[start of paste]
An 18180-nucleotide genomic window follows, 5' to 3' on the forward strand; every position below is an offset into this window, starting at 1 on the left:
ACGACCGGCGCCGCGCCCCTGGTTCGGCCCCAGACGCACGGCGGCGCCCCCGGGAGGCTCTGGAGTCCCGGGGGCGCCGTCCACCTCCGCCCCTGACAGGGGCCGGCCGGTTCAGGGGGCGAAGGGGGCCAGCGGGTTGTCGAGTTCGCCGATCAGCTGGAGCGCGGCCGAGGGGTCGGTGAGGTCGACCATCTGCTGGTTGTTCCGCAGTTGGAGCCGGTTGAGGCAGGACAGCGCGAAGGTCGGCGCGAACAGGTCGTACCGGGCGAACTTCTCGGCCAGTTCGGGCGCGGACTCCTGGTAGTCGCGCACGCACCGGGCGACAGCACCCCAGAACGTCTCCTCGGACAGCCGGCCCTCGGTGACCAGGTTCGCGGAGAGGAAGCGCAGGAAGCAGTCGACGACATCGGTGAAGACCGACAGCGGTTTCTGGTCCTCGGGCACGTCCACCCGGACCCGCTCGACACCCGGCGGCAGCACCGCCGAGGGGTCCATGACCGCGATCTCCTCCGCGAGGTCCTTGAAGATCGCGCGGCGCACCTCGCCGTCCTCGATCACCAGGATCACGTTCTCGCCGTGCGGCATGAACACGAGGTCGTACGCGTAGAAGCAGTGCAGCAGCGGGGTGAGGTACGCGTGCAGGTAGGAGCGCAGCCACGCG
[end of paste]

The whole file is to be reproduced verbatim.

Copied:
An 18180-nucleotide genomic window follows, 5' to 3' on the forward strand; every position below is an offset into this window, starting at 1 on the left:
ACGACCGGCGCCGCGCCCCTGGTTCGGCCCCAGACGCACGGCGGCGCCCCCGGGAGGCTCTGGAGTCCCGGGGGCGCCGTCCACCTCCGCCCCTGACAGGGGCCGGCCGGTTCAGGGGGCGAAGGGGGCCAGCGGGTTGTCGAGTTCGCCGATCAGCTGGAGCGCGGCCGAGGGGTCGGTGAGGTCGACCATCTGCTGGTTGTTCCGCAGTTGGAGCCGGTTGAGGCAGGACAGCGCGAAGGTCGGCGCGAACAGGTCGTACCGGGCGAACTTCTCGGCCAGTTCGGGCGCGGACTCCTGGTAGTCGCGCACGCACCGGGCGACAGCACCCCAGAACGTCTCCTCGGACAGCCGGCCCTCGGTGACCAGGTTCGCGGAGAGGAAGCGCAGGAAGCAGTCGACGACATCGGTGAAGACCGACAGCGGTTTCTGGTCCTCGGGCACGTCCACCCGGACCCGCTCGACACCCGGCGGCAGCACCGCCGAGGGGTCCATGACCGCGATCTCCTCCGCGAGGTCCTTGAAGATCGCGCGGCGCACCTCGCCGTCCTCGATCACCAGGATCACGTTCTCGCCGTGCGGCATGAACACGAGGTCGTACGCGTAGAAGCAGTGCAGCAGCGGGGTGAGGTACGCGTGCAGGTAGGAGCGCAGCCACGCG